Now we can compile our example code. There are different possibilities that are given by the CodeCompiler. In our case we use the method CompileAssemblyFromSource:

cr = cc.CompileAssemblyFromSource(cp, this.rtfCode.Text);
System.Collections.Specialized.StringCollection sc = cr.Output;
foreach (string s in sc) 
{
    Console.WriteLine(s);
}

After compilation we write the created output to the console. In some cases there may be some compiling errors. You can catch them looking at the property Errors of the CompilerResults object:

if (cr.Errors.Count > 0) 
{
    foreach (CompilerError ce in cr.Errors) 
    {
        Console.WriteLine(ce.ErrorNumber + ": " + ce.ErrorText);
    }
    MessageBox.Show(this, "Errors occoured", "Errors", 
                    MessageBoxButtons.OK, MessageBoxIcon.Error);
    this.btnExecute.Enabled = false;
} 
else 
{
    this.btnExecute.Enabled = true;
}

The execution

Now we've compiled our example code and want to execute it. As you can see within the source code of the sample application, I have created an interface called Command, which includes the method Execute(). Our example code is the implementation of this interface.

To execute the assembly we have to create a new application domain in which the assembly should be loaded. So that we are able to unload the assembly. We use ShadowCopyFiles, because of this we are able to override the original assembly:

AppDomainSetup ads = new AppDomainSetup();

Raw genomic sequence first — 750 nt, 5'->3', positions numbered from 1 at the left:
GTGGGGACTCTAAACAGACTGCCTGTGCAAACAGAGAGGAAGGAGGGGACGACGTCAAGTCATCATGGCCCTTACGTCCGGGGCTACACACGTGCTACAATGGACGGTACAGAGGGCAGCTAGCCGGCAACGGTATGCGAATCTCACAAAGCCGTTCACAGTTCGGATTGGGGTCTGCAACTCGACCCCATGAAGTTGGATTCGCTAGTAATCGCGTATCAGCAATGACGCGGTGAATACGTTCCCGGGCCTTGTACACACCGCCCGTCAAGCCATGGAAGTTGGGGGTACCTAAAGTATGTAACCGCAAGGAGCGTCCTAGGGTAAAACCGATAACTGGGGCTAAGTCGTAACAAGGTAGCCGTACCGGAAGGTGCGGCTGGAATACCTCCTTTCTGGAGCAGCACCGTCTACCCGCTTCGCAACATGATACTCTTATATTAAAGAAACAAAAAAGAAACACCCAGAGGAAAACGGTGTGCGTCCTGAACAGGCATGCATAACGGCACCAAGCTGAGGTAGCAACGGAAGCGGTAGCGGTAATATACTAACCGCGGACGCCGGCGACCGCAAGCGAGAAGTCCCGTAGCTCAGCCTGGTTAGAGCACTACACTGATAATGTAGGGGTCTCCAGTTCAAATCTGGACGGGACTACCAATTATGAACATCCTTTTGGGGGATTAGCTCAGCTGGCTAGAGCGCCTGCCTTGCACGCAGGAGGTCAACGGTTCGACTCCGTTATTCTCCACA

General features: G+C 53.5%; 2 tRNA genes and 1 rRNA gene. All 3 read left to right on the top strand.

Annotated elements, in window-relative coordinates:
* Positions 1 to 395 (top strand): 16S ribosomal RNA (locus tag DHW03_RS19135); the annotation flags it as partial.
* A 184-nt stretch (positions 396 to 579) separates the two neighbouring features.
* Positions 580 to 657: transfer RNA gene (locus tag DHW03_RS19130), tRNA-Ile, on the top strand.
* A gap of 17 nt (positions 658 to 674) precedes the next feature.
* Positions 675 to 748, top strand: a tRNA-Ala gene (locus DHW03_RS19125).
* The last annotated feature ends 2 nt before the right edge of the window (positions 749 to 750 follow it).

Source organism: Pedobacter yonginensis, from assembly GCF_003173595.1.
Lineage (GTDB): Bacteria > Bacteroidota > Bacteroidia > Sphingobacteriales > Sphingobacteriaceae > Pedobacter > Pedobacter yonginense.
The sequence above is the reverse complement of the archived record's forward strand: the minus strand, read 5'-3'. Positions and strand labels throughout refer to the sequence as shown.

ads.ShadowCopyFiles = "true";
AppDomain.CurrentDomain.SetShadowCopyFiles();
AppDomain newDomain = AppDomain.CreateDomain("newDomain");

We've created the new application domain, and now we want to load the assembly by doing the following lines:

byte[] rawAssembly = loadFile("TestClass.dll");
Assembly assembly = newDomain.Load(rawAssembly, null);

OK, the assembly is loaded, now we want to execute the sample code which will show us a simple MessageBox:

Command testClass = 
        (Command)assembly.CreateInstance("CSharpScripter.TestClass");
testClass.Execute();

After showing the MessageBox we will unload the assembly and the application domain:

testClass = null;
assembly = null;
AppDomain.Unload(newDomain);
newDomain = null;

History

  • 2005/09/05 - Initial article.
  • 2005/10/05 - Added how to catch errors.

License

This article has no explicit license attached to it but may contain usage terms in the article text or the download files themselves. If in doubt please contact the author via the discussion board below.

A list of licenses authors might use can be found here

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About the Author

Norbert Eder
Team Leader
Austria Austria
Norbert Eder currently works as a .NET software architect at UPPER Network. He writes books and articles about WPF, Silverlight and Windows Phone 7.
 
For further information see his website or his project site
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Comments and Discussions

 
GeneralInteracting with the script runner Pinmemberlshyamal31-May-07 20:48